Working Paper

Interest Rate Dynamics, Variable-Rate Loan Contracts, and the Business Cycle


Abstract: The interest rate at which US firms borrow funds has two features: (i) it moves in a countercyclical fashion and (ii) it is an inverted leading indicator of real economic activity: low interest rates forecast booms in GDP, consumption, investment, and employment. We show that a Kiyotaki-Moore model accounts for both properties when business-cycle movements are driven, in a significant way, by animal spirit shocks to credit-financed investment demand. The credit-based nature of such self-fulfilling equilibria is shown to be essential: the dynamic correlation between current loanable funds rate and future aggregate economic activity depends critically on the property that the loan has a variable-rate component. In addition, Bayesian estimation of our benchmark DSGE model on US data 1975-2010 shows that movements in investment driven by animal spirits are quantitatively important and result in a better fit to the data than both standard RBC models and Kiyotaki-Moore type models with unique equilibrium.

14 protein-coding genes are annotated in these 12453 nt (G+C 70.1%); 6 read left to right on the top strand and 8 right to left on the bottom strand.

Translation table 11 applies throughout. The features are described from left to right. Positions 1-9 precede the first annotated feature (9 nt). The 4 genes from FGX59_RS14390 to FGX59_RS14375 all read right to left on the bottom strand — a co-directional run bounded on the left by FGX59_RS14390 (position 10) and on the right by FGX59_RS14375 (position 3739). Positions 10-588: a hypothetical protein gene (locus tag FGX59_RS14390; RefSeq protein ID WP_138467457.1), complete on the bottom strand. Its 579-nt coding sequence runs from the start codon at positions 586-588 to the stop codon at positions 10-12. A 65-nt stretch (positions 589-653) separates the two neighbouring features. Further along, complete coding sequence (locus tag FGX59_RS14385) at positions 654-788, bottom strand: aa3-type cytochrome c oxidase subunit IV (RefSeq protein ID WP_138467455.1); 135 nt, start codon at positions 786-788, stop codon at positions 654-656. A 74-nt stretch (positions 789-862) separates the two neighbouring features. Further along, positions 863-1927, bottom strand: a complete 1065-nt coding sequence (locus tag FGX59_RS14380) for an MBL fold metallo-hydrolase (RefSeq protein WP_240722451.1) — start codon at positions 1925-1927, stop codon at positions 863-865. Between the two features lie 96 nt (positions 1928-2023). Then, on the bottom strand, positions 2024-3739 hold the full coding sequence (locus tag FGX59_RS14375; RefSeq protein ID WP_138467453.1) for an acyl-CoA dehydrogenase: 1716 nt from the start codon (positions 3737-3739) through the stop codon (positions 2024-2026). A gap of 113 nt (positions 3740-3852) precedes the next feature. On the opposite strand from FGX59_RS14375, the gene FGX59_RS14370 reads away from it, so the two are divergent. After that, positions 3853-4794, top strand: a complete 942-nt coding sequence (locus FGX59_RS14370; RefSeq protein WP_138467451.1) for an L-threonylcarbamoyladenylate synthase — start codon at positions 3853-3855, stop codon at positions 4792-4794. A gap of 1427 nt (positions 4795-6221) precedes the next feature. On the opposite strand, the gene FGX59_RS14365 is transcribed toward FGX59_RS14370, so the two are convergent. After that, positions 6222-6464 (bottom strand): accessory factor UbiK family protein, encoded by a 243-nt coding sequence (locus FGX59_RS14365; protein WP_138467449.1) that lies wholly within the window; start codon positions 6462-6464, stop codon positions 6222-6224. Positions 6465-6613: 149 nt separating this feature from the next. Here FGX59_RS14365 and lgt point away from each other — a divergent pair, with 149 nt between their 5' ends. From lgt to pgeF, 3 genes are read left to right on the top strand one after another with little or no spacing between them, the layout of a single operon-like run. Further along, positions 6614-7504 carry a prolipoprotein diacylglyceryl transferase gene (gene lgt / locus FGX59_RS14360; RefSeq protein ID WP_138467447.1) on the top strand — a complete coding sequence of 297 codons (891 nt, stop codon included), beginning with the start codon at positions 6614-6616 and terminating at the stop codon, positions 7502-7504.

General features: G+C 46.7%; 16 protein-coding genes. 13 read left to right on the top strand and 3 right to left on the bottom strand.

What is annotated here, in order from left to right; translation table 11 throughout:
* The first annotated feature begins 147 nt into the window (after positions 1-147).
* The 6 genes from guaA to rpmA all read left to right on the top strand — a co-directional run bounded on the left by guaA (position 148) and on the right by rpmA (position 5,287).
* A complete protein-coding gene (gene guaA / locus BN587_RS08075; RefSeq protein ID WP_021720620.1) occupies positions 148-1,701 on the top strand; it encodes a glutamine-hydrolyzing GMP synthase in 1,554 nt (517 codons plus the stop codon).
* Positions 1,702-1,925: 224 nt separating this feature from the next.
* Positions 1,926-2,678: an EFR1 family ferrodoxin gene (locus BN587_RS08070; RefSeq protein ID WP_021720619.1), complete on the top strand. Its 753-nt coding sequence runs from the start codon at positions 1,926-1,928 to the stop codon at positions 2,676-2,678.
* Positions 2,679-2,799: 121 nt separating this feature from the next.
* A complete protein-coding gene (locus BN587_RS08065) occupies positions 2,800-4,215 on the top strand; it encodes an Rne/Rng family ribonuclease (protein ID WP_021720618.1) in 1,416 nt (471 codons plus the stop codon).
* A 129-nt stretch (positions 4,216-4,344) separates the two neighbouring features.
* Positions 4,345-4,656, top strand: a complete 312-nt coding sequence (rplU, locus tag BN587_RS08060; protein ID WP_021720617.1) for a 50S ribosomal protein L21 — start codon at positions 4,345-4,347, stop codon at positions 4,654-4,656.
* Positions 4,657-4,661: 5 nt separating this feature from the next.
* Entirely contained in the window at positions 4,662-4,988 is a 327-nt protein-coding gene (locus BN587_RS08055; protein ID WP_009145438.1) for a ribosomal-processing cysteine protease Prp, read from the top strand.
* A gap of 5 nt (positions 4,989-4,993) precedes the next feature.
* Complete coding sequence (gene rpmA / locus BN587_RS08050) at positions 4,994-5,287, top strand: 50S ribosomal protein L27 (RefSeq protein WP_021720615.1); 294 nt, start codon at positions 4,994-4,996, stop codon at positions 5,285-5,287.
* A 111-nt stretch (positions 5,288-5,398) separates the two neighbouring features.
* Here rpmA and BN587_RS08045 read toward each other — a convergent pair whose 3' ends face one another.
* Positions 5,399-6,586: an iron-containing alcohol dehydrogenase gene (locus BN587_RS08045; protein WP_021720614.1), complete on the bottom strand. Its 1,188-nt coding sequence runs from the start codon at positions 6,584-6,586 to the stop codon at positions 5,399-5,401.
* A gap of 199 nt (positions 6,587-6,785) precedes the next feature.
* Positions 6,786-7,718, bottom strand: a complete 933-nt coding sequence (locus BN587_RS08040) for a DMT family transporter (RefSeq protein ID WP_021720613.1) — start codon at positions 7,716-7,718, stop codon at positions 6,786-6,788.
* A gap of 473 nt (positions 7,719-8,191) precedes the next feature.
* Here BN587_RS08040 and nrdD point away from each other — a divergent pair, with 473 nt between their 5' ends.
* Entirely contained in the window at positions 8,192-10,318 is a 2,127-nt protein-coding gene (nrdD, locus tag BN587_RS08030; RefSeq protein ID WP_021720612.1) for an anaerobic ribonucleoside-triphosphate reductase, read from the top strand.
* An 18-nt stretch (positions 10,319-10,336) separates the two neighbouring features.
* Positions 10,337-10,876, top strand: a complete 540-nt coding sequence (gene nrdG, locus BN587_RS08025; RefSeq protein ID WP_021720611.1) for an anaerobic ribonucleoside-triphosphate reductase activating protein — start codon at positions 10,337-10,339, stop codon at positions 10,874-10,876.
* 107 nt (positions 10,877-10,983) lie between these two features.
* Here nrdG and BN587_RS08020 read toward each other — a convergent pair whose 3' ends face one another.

Keywords: Endogenous Borrowing Constraints; Collateral; Variable-Rate Loans; Multiple Equilibria; Sunspot Shocks;

JEL Classification: E21; E22; E32; E44; E63;

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Bibliographic Information

Provider: Federal Reserve Bank of St. Louis

Part of Series: Working Papers

Publication Date: 2015-11-04

Number: 2015-32

Pages: 53 pages